Whip the sweetened condensed milk, the neufchatel, and the key lime juice together until they are homogeneous.
Stir in the zest.
Pour into your prepared crust and allow to chill in the fridge until set, about 3 hours.
Coconut Graham Crackers
adapted from Smitten Kitchen
2 1/2 cups plus 2 tablespoons (375 grams) white whole wheat flour (you could sub 2 cups AP and make the rest regular whole wheat)
1 cup (176 grams) brown sugar
1 teaspoon (6 grams) baking soda
3/4 teaspoon kosher salt (4 grams)
7 tablespoons (100 grams) coconut oil, solid but not hard
1/2 cup (171 grams) honey
2 tablespoons (27 grams) vanilla extract
Combine the flour, sugar, baking soda, and salt in the bowl of a stand mixer.
Cut the coconut oil into small chunks and add it into the mixture.
Once the mixture resembles coarse sand, add in the honey and vanilla extract and mix just until combined.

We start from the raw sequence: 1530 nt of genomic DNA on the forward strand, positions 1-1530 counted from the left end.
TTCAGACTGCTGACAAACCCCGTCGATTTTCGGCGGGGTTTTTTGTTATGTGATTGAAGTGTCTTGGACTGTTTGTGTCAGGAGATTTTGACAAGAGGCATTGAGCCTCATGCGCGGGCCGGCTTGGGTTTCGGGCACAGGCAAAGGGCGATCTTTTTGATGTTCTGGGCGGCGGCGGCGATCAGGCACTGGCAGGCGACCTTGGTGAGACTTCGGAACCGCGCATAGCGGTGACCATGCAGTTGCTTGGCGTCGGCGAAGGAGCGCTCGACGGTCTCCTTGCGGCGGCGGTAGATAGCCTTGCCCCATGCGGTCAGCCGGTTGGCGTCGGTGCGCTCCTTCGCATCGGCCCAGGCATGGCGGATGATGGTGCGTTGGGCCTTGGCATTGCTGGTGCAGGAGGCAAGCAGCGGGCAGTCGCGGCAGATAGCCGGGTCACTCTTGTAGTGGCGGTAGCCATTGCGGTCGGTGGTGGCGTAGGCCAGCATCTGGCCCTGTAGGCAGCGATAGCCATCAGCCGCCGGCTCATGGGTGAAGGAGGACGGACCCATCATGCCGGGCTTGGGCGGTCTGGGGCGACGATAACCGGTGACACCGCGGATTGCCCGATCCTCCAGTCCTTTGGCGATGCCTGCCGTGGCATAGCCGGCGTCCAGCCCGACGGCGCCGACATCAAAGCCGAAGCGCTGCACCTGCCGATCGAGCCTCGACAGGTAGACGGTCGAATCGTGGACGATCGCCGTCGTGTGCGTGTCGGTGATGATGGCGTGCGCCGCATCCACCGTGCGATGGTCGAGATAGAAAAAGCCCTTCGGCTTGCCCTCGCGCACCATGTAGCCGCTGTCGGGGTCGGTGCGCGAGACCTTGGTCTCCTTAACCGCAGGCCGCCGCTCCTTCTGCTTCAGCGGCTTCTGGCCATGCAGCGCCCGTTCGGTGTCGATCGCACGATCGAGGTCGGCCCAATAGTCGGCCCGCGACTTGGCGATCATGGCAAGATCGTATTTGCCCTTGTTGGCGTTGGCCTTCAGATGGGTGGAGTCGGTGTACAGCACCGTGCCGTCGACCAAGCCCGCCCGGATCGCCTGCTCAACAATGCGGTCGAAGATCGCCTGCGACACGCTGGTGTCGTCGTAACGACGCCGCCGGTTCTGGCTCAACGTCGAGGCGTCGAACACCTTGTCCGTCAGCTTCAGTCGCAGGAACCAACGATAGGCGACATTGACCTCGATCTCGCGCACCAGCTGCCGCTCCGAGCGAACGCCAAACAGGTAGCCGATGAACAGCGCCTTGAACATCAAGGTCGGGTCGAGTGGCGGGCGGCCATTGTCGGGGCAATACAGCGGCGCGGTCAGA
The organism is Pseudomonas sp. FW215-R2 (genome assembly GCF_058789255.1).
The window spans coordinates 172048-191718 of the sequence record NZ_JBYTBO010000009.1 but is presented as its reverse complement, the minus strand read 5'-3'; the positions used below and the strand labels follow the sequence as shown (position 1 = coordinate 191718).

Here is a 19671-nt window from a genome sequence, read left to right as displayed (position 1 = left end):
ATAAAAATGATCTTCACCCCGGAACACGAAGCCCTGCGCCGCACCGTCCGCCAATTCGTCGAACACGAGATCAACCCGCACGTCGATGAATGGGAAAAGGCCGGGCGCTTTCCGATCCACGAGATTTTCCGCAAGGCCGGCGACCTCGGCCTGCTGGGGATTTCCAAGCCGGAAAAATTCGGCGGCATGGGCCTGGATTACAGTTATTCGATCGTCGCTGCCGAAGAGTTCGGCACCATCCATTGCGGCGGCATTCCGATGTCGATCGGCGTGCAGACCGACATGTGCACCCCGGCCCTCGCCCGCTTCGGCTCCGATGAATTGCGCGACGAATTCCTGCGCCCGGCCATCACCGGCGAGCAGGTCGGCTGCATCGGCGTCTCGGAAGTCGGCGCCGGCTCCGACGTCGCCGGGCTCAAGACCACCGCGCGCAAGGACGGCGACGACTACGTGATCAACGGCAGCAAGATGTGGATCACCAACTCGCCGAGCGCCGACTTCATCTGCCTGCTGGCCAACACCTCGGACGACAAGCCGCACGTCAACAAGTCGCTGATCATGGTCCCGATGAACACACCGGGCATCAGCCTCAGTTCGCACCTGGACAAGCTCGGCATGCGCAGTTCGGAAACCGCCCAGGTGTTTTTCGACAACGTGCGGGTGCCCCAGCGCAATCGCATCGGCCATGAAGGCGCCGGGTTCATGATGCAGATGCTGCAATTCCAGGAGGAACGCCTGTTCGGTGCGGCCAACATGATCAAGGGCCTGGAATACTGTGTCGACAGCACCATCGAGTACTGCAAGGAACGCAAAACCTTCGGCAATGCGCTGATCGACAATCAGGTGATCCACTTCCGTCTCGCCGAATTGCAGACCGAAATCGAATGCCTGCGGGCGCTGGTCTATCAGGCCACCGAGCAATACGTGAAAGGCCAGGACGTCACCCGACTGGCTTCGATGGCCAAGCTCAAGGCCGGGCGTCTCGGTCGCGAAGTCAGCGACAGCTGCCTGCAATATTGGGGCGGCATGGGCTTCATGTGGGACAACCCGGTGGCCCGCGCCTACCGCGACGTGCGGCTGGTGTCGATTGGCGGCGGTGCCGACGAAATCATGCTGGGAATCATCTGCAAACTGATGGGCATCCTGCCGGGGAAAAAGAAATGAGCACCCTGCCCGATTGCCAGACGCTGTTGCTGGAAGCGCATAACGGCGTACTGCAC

Wrap in plastic wrap and chill for 30 minutes.
Roll out the dough to 1/8 inch thick and cut it with a knife into rough squares (they don’t need to look even mildly good/accurate, since we’ll be grinding them up).
Poke each square with a fork and put onto baking sheets.
Bake for 15-18 minutes, until golden and fragrant.
Let cool before using in any recipes.

Yes, Chef

I’m still in shock, guys.  

I managed to weasel my way into getting an interview with Christina Tosi.



Every time I say that, I do a double take.  She has long been a source of inspiration and recipes for me.  Her book, Milk Bar, is a wealth of ideas, and chock full of helpful hints (hello, 10 minute creaming?  Best.  Cookies.  Ever.).  

The pages of my cookbook are dusted with flour and occasionally stuck together with butter and bits of caramel.  (Savin’ dat for later.)
Confession time: I read Milk Bar.  Read as in, sit down with a cookie and read each and every recipe blurb and recipe.  I don’t know how many times I’ve done this.  It’s at least fifty.  I still laugh at all of the jokes and funny memories written between those pages.
Thus far, I’ve only found one teeny-tiny typo.  (This coming from someone who scours the Sunday NYT for typos and who usually finds one on the front page of the Style section…)  Color me impressed.Sigh.  I’m star struck.